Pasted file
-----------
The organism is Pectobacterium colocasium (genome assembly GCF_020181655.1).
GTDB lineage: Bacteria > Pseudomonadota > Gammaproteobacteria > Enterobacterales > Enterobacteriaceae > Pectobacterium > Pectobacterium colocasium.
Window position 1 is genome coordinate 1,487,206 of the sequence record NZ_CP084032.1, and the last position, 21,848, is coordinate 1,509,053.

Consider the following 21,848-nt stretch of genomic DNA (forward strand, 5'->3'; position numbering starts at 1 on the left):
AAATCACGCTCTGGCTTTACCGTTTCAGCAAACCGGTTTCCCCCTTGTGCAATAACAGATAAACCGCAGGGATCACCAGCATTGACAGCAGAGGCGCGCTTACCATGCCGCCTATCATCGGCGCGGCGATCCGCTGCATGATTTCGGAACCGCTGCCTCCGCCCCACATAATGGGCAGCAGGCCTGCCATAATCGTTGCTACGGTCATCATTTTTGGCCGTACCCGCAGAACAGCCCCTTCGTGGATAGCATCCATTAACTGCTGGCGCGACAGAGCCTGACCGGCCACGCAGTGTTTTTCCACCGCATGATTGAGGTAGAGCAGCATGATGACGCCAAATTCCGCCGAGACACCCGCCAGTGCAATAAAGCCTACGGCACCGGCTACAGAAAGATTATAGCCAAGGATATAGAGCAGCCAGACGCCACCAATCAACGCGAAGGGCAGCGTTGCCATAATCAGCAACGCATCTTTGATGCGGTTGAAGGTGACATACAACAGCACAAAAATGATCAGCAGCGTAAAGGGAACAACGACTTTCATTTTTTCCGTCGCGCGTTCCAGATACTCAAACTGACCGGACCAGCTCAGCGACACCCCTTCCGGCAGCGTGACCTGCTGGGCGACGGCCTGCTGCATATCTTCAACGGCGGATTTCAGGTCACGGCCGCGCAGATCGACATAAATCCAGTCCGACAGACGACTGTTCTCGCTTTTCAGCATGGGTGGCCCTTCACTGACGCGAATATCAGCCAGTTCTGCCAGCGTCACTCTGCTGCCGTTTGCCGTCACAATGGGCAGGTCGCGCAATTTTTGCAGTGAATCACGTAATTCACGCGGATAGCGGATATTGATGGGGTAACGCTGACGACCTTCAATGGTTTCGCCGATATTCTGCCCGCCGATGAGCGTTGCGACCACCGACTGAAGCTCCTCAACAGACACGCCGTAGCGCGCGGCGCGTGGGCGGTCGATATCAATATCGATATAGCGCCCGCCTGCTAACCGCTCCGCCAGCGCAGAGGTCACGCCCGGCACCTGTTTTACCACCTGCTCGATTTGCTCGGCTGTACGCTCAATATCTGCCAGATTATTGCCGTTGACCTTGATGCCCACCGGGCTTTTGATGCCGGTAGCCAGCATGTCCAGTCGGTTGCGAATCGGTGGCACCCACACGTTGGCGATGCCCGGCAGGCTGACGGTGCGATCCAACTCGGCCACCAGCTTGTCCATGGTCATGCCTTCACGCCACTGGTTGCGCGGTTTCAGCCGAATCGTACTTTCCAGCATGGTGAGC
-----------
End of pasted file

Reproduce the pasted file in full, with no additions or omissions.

The organism is Pectobacterium colocasium (genome assembly GCF_020181655.1).
GTDB lineage: Bacteria > Pseudomonadota > Gammaproteobacteria > Enterobacterales > Enterobacteriaceae > Pectobacterium > Pectobacterium colocasium.
Window position 1 is genome coordinate 1,487,206 of the sequence record NZ_CP084032.1, and the last position, 21,848, is coordinate 1,509,053.

Consider the following 21,848-nt stretch of genomic DNA (forward strand, 5'->3'; position numbering starts at 1 on the left):
AAATCACGCTCTGGCTTTACCGTTTCAGCAAACCGGTTTCCCCCTTGTGCAATAACAGATAAACCGCAGGGATCACCAGCATTGACAGCAGAGGCGCGCTTACCATGCCGCCTATCATCGGCGCGGCGATCCGCTGCATGATTTCGGAACCGCTGCCTCCGCCCCACATAATGGGCAGCAGGCCTGCCATAATCGTTGCTACGGTCATCATTTTTGGCCGTACCCGCAGAACAGCCCCTTCGTGGATAGCATCCATTAACTGCTGGCGCGACAGAGCCTGACCGGCCACGCAGTGTTTTTCCACCGCATGATTGAGGTAGAGCAGCATGATGACGCCAAATTCCGCCGAGACACCCGCCAGTGCAATAAAGCCTACGGCACCGGCTACAGAAAGATTATAGCCAAGGATATAGAGCAGCCAGACGCCACCAATCAACGCGAAGGGCAGCGTTGCCATAATCAGCAACGCATCTTTGATGCGGTTGAAGGTGACATACAACAGCACAAAAATGATCAGCAGCGTAAAGGGAACAACGACTTTCATTTTTTCCGTCGCGCGTTCCAGATACTCAAACTGACCGGACCAGCTCAGCGACACCCCTTCCGGCAGCGTGACCTGCTGGGCGACGGCCTGCTGCATATCTTCAACGGCGGATTTCAGGTCACGGCCGCGCAGATCGACATAAATCCAGTCCGACAGACGACTGTTCTCGCTTTTCAGCATGGGTGGCCCTTCACTGACGCGAATATCAGCCAGTTCTGCCAGCGTCACTCTGCTGCCGTTTGCCGTCACAATGGGCAGGTCGCGCAATTTTTGCAGTGAATCACGTAATTCACGCGGATAGCGGATATTGATGGGGTAACGCTGACGACCTTCAATGGTTTCGCCGATATTCTGCCCGCCGATGAGCGTTGCGACCACCGACTGAAGCTCCTCAACAGACACGCCGTAGCGCGCGGCGCGTGGGCGGTCGATATCAATATCGATATAGCGCCCGCCTGCTAACCGCTCCGCCAGCGCAGAGGTCACGCCCGGCACCTGTTTTACCACCTGCTCGATTTGCTCGGCTGTACGCTCAATATCTGCCAGATTATTGCCGTTGACCTTGATGCCCACCGGGCTTTTGATGCCGGTAGCCAGCATGTCCAGTCGGTTGCGAATCGGTGGCACCCACACGTTGGCGATGCCCGGCAGGCTGACGGTGCGATCCAACTCGGCCACCAGCTTGTCCATGGTCATGCCTTCACGCCACTGGTTGCGCGGTTTCAGCCGAATCGTACTTTCCAGCATGGTGAGC